Kuelap -Peru- became known to the world just over one century ago. Its discovery, however, was in 1843 by a local resident - Juan Crisostomo Nieto.
Up until 35 years ago - roughly the time when the first dirt vehicle road came to the scene - only few trekked ancient Inca roads over the Cordillera Central and into the Vilaya Valley - birthplace of the Amazon - in order to reach it.
It's considered a remote area even for Peruvian standard.
This impressive fortress citadel lies at 3,000 meters above sea level, built on the stone cup of a mountain peak overlooking Utcabamba river, in the Department of Amazonas, Peru.
Its construction is presumed to have taken 200 years to complete and estimated to contain 3 times more material than Egypt's largest pyramid.
Around 800 AD, the Chachapoyas (Sachapuyas) culture flourished in the area and reigned for over 4 centuries until their conquest by the Inca Yupanqui, in 1452.
Its name comes from two Quechua words, Sacha, "mountain" and puya, "mist".
The name describes de area perfectly. The cloud forest overlooking the Amazon basin known as Cejas de la Selva (eyebrow of the jungle).
The Chachapoyas lived in fortified walled-cities high on the peaks. Little is known about their culture - twice as old as the Inca Empire - but Kuelap is believed to have been built to stop the Tiahuanaco or Wari Empire's expansion from Bolivia.
The citadel covers an area of around 6 ha. (14 acres), with some 420 circular buildings that include a watchtower and a castle.
It has 5 levels of walls inside of walls - up to 20 meters high and 500 meters long.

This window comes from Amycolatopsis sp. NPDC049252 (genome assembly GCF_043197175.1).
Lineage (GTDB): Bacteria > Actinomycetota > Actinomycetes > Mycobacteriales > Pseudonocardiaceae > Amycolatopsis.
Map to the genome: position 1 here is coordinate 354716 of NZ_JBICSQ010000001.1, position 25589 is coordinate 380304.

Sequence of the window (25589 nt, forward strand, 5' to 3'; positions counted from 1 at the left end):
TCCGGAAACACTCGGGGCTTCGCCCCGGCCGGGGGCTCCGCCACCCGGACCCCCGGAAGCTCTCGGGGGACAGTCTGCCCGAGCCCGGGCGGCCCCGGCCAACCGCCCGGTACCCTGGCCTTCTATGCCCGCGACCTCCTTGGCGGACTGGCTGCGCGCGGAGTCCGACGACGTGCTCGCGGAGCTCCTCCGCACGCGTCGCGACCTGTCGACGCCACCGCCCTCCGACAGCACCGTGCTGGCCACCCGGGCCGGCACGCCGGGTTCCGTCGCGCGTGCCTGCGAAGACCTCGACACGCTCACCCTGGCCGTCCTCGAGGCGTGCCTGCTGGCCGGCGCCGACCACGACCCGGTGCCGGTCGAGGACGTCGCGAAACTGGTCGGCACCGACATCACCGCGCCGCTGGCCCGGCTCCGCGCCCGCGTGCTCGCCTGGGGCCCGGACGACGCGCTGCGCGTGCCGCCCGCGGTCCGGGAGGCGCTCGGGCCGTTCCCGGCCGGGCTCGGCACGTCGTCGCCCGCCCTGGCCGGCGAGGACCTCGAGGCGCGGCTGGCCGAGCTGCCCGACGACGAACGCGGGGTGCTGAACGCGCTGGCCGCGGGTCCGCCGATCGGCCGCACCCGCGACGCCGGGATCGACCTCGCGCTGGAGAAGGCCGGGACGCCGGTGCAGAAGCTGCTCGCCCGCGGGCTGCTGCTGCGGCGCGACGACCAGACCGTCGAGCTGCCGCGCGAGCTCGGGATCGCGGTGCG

Today, you'll also find what must be millions of orchids and bromeliads covering most of them, bringing forward the wild beauty of the jungle to a warlike place.
Their funerary architecture is also elaborated. They buried their dead in funerary capsules - Purunmachus - as well as above ground stone tombs - Chullpas.
So your tour to the region should also include a visit to the Lake of Condors (also known as the Lake of the Mummies), around 15 hours by mule from the town of Chachapoyas, and the vertical tombs of Karajia, in the Juscubamba valley, close to the village of Shipata.
To reach it, you'll need to book a day tour from Chachapoyas. After three hour ride you'll begin to climb - 3 or 4 hour hike - or choose to do it on horseback instead.
Time permitting, remain there to enjoy superb views, there are camping facilities.
Let's visit it through this short video (narrated in Spanish with English subtitles)...
Another Pearl of South American beauty...
Just 90 minutes flight from Lima (with a stopover in Tarapoto).
From Cajamarca: 336 km
From Chiclayo: 570 km.